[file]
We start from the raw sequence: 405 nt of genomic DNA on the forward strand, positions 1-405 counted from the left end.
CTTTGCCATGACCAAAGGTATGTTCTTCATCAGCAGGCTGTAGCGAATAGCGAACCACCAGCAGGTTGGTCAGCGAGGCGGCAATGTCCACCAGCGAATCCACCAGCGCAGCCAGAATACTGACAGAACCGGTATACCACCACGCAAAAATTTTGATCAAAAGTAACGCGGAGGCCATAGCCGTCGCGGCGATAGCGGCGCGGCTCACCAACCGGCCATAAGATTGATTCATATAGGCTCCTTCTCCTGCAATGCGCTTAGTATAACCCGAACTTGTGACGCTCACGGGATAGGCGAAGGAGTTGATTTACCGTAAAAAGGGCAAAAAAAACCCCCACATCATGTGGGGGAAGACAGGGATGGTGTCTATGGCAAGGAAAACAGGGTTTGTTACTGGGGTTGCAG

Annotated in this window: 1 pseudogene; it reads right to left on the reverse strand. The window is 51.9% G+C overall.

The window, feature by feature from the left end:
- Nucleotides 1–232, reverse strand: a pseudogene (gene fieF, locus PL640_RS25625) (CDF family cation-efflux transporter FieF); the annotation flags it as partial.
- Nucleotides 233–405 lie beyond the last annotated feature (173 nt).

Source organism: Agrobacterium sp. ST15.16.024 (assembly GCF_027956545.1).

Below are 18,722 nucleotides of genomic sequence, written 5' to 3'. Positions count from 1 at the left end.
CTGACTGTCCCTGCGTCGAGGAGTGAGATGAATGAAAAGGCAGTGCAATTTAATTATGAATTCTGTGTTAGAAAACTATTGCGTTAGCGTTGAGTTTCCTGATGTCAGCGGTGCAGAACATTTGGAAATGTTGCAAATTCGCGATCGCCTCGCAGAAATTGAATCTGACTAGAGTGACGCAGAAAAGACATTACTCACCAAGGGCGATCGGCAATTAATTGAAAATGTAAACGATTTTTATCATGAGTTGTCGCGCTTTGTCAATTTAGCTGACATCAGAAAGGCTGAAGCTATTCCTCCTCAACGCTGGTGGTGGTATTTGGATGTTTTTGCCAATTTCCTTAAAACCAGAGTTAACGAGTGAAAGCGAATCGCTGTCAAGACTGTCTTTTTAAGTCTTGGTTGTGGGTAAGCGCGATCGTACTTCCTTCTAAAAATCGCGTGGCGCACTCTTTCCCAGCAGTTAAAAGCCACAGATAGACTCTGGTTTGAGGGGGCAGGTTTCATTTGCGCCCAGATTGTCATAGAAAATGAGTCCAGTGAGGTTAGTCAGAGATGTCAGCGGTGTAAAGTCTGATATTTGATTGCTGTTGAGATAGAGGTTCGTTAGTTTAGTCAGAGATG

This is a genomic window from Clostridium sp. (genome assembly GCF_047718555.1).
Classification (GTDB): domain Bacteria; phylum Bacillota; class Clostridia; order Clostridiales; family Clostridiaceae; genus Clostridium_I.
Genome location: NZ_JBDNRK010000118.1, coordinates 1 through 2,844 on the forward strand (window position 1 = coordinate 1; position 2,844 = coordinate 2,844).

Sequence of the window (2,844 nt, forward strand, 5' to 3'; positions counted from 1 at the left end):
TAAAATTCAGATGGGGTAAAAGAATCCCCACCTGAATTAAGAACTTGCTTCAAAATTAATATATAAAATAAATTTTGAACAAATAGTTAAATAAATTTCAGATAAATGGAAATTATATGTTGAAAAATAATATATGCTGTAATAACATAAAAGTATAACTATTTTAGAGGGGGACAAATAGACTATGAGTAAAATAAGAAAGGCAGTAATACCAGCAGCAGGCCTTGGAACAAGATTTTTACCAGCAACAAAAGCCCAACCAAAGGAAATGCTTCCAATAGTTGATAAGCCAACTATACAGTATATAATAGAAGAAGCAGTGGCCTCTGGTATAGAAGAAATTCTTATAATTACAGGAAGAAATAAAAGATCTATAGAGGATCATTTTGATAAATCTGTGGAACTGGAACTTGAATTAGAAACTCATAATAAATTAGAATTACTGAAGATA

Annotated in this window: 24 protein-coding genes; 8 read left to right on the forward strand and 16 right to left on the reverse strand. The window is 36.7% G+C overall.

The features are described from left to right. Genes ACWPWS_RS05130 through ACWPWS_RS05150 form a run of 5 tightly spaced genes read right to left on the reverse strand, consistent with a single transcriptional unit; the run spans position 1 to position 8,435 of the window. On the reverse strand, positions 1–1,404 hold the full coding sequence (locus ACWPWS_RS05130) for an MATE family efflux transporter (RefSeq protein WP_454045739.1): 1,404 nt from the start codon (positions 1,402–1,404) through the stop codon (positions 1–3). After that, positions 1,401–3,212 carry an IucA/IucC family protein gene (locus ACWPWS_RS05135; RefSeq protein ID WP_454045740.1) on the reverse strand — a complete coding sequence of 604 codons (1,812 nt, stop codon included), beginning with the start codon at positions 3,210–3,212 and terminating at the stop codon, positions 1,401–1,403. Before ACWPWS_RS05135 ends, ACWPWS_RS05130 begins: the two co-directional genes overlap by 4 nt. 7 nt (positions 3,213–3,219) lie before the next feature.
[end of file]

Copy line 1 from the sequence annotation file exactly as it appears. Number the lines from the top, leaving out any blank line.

We start from the raw sequence: 405 nt of genomic DNA on the forward strand, positions 1-405 counted from the left end.